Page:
AL BIREH, WEST BANK - NOVEMBER 26: 39 Palestinians, brought by International Committee of the Red Cross vehicle, reunite with their relatives as they are released from Israeli Ofer prison as a part of Israel and Palestinian resistance group Hamas prisoner swap amid Humanitarian pause, according to Palestine Liberation Organization's prisoners in Al Bireh city of Ramallah, West Bank on November 26, 2023. Israeli authorities released 39 Palestinians, including 6 females, 33 minors as part of second batch of prisoner swap according to official Palestinian news agency WAFA. (Photo by Issam Rimawi/Anadolu via Getty Images)Palestinians reunite with their relatives as they are released from Israel’s Ofer prison as a part of a prisoner swap, in Al Bireh, West Bank, on Nov. 26, 2023. (Photo: Issam Rimawi/Anadolu via Getty Images)

THE ISRAELI GOVERNMENT narrative surrounding the Palestinian prisoners being released during this temporary ceasefire is both insidious and dishonest. Interior Minister Itamar Ben Gvir has banned Palestinians from celebrating their release. “My instructions are clear: there are to be no expressions of joy,” he said. “Expressions of joy are equivalent to backing terrorism, victory celebrations give backing to those human scum, for those Nazis.” He told Israeli police to deploy an “iron fist” to enforce his edict.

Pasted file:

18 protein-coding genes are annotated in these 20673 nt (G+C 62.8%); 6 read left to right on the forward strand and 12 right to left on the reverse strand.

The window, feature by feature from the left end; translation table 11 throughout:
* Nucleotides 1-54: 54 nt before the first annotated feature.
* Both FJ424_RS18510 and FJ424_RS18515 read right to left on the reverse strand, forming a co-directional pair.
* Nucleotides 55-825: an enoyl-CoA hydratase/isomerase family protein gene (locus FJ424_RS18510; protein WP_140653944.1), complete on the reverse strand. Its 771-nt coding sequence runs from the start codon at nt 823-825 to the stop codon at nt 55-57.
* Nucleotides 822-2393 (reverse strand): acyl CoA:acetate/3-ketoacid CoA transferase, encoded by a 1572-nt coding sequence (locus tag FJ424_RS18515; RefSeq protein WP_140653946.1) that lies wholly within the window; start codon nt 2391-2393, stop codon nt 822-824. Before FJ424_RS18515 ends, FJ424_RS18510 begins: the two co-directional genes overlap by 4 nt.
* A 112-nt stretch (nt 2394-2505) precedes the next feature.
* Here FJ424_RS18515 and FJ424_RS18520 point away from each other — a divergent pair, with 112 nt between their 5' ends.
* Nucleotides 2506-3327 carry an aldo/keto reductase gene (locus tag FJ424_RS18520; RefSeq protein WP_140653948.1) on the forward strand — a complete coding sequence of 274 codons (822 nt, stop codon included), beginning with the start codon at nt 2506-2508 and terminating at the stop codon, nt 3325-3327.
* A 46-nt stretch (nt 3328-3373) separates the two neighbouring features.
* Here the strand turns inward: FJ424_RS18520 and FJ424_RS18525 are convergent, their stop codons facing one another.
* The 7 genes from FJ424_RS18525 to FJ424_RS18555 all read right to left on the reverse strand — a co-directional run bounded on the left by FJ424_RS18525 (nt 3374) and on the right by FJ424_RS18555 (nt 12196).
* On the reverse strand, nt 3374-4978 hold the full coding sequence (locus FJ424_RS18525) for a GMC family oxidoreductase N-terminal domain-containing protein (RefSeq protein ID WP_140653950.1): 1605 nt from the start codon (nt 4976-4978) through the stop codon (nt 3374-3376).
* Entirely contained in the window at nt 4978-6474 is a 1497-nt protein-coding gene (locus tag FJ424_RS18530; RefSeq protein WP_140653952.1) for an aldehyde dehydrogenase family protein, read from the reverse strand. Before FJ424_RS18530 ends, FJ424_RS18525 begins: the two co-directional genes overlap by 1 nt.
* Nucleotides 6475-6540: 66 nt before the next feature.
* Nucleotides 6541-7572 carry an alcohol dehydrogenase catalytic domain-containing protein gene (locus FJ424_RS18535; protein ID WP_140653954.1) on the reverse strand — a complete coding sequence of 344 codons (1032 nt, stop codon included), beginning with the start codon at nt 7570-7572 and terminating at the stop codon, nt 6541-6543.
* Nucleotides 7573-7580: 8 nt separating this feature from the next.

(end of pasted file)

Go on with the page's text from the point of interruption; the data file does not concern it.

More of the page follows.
The Netanyahu government and its supporters have promoted a narrative that these prisoners are all hardened terrorists who committed violent crimes. This assertion relies on a farcical “Alice in Wonderland”-inspired logic of convicting them by fiat in public before any trial, even the sham trials to which Palestinians are routinely subjected. Israel released a list of the names with alleged crimes they committed. And who is making these allegations? A military that acts as a brutal occupation force against Palestinians in the West Bank.

The vast majority of the 300 Palestinian prisoners proposed for release by Israel are teenage boys. According to the list, 124 of the prisoners are under the age of 18, including a 15-year-old girl, and many of the 146 who are 18 years old turned so in Israeli prisons. According to the definitions laid out in the U.N. Convention on the Rights of the Child, these Palestinians were children when they were arrested by Israel.